WASHINGTON (AP) -- - The Supreme Court is upholding the decision by Michigan voters to ban the use of race as a factor in college admissions.
The justices said in a 6-2 ruling today that voters had the right to change their state constitution, to prohibit public colleges and universities from considering race in deciding which students get admitted.
A lower court had set aside the change, saying it was discriminatory. Writing for the majority justices today, Anthony Kennedy said voters chose to eliminate racial preferences, presumably because it's a system that could lead to race-based resentment.
He said the court had no basis for changing the election result. He said the case isn't about how the debate on racial preferences should be resolved -- but rather "about who may resolve it."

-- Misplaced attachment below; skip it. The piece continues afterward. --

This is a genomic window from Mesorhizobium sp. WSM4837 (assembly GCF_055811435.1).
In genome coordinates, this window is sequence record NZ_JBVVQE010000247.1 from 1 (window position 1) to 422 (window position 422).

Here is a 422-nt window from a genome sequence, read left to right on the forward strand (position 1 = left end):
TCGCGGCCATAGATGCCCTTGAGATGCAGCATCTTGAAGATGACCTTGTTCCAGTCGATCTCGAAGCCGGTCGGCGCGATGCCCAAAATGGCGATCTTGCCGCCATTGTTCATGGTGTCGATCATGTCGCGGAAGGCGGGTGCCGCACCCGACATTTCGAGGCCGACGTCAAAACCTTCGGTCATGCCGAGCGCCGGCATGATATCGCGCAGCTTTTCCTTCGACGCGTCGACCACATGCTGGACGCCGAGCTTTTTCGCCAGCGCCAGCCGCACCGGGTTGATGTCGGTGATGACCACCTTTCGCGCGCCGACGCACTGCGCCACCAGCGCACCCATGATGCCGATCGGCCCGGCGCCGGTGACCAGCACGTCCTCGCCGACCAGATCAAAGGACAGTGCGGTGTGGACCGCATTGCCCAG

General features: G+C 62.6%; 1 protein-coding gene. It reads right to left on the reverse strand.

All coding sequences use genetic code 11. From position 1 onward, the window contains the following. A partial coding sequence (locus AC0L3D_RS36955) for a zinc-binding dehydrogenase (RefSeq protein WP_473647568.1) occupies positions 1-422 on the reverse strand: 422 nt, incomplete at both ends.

In a dissent, Justice Sonia Sotomayor said the decision tramples on the rights of minorities. She said legislation approved by voters can potentially "oppress minority groups."
Similar voter-approved initiatives are in place in California and Washington state. Since the ban took effect in Michigan, black and Latino enrollment at the University of Michigan has dropped.
Do you agree with the Court's decision?
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